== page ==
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US slaps sanctions on Lesotho national at ICC

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’Marafaele Mohloboli

LESOTHO national, Phakiso Mochochoko, is one of two senior International Criminal Court staffers who have been slapped with sanctions by the United States (US) government.

Mr Mochochoko is the ICC’s director of jurisdiction in its complementary and cooperation division. He was slapped with sanctions alongside the ICC’s chief prosecutor, Fatou Bensouda, on Wednesday.

Announcing the sanctions, US secretary of state, Mike Pompeo, said the ICC “continues to target Americans” and that Ms Bensouda and Mr Mochochoko were “materially assisting” that alleged effort.

The US Treasury also issued a statement saying Ms Bensouda and Mr Mochochoko had been added to its  list of “specially designated nationals”, grouping them alongside terrorists and narcotics traffickers. Individuals on the list have their assets blocked and American citizens are prohibited from having any dealings with them.

The Hague-based ICC is currently investigating whether US forces committed war crimes in Afghanistan. However, the US is not an ICC member and insists that the court cannot investigate its citizens or states that are not members of the ICC.

The sanctions against the duo follow threats in March this year by Mr Pompeo to impose punitive measures on ICC officials and their family members who might wish to travel to the US. This after the ICC had announced that it would probe alleged crimes by US forces in Afghanistan.

The US also opposes ICC scrutiny of potential Israeli crimes against Palestinians as part of an investigation that also looks at abuses carried out by Palestinian security forces.

The US embassy officials were not reachable for comment yesterday.

However, the ICC has condemned the sanctions.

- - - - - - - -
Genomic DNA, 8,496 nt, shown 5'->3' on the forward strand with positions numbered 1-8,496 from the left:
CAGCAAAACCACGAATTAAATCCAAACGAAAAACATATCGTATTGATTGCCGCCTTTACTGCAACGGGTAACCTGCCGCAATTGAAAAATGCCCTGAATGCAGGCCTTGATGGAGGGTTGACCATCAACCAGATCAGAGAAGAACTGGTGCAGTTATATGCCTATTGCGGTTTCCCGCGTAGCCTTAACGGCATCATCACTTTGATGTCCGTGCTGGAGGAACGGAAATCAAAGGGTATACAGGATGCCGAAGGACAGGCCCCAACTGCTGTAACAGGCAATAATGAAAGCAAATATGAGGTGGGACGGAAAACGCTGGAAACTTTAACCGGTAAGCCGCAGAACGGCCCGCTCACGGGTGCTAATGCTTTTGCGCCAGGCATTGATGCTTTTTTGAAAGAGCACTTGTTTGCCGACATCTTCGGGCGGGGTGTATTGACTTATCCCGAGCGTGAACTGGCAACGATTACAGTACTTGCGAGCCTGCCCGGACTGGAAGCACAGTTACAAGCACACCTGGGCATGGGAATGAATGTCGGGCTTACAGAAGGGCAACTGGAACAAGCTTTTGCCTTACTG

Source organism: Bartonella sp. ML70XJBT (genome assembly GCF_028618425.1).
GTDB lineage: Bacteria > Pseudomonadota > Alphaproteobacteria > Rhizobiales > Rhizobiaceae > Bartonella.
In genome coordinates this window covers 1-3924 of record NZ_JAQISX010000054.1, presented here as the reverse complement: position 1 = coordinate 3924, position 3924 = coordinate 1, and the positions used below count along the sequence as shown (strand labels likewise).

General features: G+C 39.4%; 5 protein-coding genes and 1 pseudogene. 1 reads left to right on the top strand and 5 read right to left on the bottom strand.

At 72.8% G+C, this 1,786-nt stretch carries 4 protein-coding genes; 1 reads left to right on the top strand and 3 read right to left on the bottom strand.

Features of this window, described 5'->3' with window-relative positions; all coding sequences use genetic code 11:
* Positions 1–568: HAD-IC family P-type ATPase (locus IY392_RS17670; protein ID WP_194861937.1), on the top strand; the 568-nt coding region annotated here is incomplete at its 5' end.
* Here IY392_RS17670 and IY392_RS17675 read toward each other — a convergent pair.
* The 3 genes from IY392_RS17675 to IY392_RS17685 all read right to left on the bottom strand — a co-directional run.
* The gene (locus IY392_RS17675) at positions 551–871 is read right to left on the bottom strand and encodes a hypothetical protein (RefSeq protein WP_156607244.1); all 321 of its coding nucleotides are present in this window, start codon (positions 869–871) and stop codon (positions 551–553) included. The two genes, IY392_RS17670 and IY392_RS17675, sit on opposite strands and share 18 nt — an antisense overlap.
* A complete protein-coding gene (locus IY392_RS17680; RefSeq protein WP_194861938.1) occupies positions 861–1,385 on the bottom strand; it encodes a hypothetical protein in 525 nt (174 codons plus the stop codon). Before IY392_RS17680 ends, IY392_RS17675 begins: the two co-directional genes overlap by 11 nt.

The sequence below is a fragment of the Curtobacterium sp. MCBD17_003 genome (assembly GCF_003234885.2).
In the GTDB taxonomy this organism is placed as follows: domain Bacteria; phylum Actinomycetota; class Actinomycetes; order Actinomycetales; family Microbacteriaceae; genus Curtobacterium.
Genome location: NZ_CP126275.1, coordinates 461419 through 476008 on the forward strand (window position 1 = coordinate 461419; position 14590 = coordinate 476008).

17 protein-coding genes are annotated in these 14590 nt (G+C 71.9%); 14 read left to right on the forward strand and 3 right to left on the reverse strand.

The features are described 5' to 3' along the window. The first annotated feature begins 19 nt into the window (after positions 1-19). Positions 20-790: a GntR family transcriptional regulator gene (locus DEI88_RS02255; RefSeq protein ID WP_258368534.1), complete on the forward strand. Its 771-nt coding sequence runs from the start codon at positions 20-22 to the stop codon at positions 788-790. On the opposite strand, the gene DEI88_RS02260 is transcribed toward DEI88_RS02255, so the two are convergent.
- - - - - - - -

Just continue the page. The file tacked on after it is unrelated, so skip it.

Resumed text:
In a statement on Wednesday, the ICC said the measures “are another attempt to interfere with the Court’s judicial and prosecutorial independence and crucial work to address grave crimes of concern to the international community”.

On Thursday, the European Union (EU) described the move as “unacceptable and unprecedented” and urged the US government to reverse the sanctions.

“The sanctions announced by the United States administration … are unacceptable and unprecedented measures that attempt to obstruct the Court’s investigations and judicial proceedings,” the EU’s foreign policy chief Josep Borrell said in a statement.

Borrell’s sentiments were echoed by France’s Foreign Affairs Minister Jean-Yves Le Drian who also called on the US to “withdraw these measures”.

Lesotho’s Foreign Affairs and International Relations Minister Matšepo Ramakoae yesterday said the government was “aware of the matter” and they were working on it.

“A regional committee will meet on Tuesday and we have asked that Mr Mochochoko’s issue be incorporated in the agenda. We shall also be releasing a statement because Mr Mochochoko is a Lesotho national,” Ms Ramakoae said.

On his part, Mr Mochochoko said he was unfazed by the sanctions. He said they would not distract him from doing his job.

“The sanctions have been imposed on me in my capacity as a civil servant of the ICC,” Mr Mochochoko told the Sunday Express from his base in the Netherlands yesterday.

“These sanctions are an affront to international criminal justice and the quest to end impunity. I am an international civil servant working to advance the mandate of the ICC. It is a very unfortunate and disturbing development that civil servants and their families can be threatened for doing their work.

“They (sanctions) shall however, not deter the ICC from carrying out its mandate. Nor shall they affect my personal commitment to contributing to the achievement of the ICC mandate of fighting impunity for the world’s gravest crimes and providing much needed justice to victims of these crimes.

“No amount of threats or intimidation will detract the ICC and its committed professional staff from ensuring justice for victims of heinous crimes irrespective of who commits such crimes,” said Mr Mochochoko.

He said although the US was not a member of the ICC, the court’s founding statue allowed it “to investigate non-state party citizens if they commit crimes on the territory of a state party”.

“It is correct that USA is not a party to the ICC but information collected by Prosecutor Bensouda and independently assessed by judges, shows that there is a reasonable basis to believe that US forces may have committed crimes in Afghanistan which is a state party to the ICC,” Mr Mochochoko said.

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